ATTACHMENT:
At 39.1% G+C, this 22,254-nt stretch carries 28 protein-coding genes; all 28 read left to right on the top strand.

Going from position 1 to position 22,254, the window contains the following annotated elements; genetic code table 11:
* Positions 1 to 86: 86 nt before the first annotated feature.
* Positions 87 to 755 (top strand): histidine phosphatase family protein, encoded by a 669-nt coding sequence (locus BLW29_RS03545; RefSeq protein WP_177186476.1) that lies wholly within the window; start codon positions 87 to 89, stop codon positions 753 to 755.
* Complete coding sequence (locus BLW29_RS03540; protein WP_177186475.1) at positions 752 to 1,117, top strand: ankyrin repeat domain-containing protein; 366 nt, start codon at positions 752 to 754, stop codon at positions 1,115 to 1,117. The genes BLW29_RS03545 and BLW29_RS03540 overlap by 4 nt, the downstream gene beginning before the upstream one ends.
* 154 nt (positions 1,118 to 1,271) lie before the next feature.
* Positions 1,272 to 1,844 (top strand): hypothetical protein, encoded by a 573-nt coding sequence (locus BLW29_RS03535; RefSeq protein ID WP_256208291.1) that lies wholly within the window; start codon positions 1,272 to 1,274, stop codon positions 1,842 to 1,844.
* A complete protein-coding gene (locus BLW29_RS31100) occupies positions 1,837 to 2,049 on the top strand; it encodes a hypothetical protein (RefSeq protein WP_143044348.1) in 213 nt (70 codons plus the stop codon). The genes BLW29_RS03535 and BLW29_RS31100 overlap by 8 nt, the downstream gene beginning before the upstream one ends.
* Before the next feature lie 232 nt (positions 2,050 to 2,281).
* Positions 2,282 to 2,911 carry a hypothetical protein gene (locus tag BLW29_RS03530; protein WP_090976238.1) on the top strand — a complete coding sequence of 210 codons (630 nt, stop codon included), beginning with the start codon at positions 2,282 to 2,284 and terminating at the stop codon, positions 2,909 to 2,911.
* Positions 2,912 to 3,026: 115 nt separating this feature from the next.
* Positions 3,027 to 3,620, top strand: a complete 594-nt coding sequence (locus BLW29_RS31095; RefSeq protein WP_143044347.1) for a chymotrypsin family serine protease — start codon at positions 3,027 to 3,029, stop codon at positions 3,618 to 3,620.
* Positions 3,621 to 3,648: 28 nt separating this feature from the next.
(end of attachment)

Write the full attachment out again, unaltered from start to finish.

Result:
At 39.1% G+C, this 22,254-nt stretch carries 28 protein-coding genes; all 28 read left to right on the top strand.

Going from position 1 to position 22,254, the window contains the following annotated elements; genetic code table 11:
* Positions 1 to 86: 86 nt before the first annotated feature.
* Positions 87 to 755 (top strand): histidine phosphatase family protein, encoded by a 669-nt coding sequence (locus BLW29_RS03545; RefSeq protein WP_177186476.1) that lies wholly within the window; start codon positions 87 to 89, stop codon positions 753 to 755.
* Complete coding sequence (locus BLW29_RS03540; protein WP_177186475.1) at positions 752 to 1,117, top strand: ankyrin repeat domain-containing protein; 366 nt, start codon at positions 752 to 754, stop codon at positions 1,115 to 1,117. The genes BLW29_RS03545 and BLW29_RS03540 overlap by 4 nt, the downstream gene beginning before the upstream one ends.
* 154 nt (positions 1,118 to 1,271) lie before the next feature.
* Positions 1,272 to 1,844 (top strand): hypothetical protein, encoded by a 573-nt coding sequence (locus BLW29_RS03535; RefSeq protein ID WP_256208291.1) that lies wholly within the window; start codon positions 1,272 to 1,274, stop codon positions 1,842 to 1,844.
* A complete protein-coding gene (locus BLW29_RS31100) occupies positions 1,837 to 2,049 on the top strand; it encodes a hypothetical protein (RefSeq protein WP_143044348.1) in 213 nt (70 codons plus the stop codon). The genes BLW29_RS03535 and BLW29_RS31100 overlap by 8 nt, the downstream gene beginning before the upstream one ends.
* Before the next feature lie 232 nt (positions 2,050 to 2,281).
* Positions 2,282 to 2,911 carry a hypothetical protein gene (locus tag BLW29_RS03530; protein WP_090976238.1) on the top strand — a complete coding sequence of 210 codons (630 nt, stop codon included), beginning with the start codon at positions 2,282 to 2,284 and terminating at the stop codon, positions 2,909 to 2,911.
* Positions 2,912 to 3,026: 115 nt separating this feature from the next.
* Positions 3,027 to 3,620, top strand: a complete 594-nt coding sequence (locus BLW29_RS31095; RefSeq protein WP_143044347.1) for a chymotrypsin family serine protease — start codon at positions 3,027 to 3,029, stop codon at positions 3,618 to 3,620.
* Positions 3,621 to 3,648: 28 nt separating this feature from the next.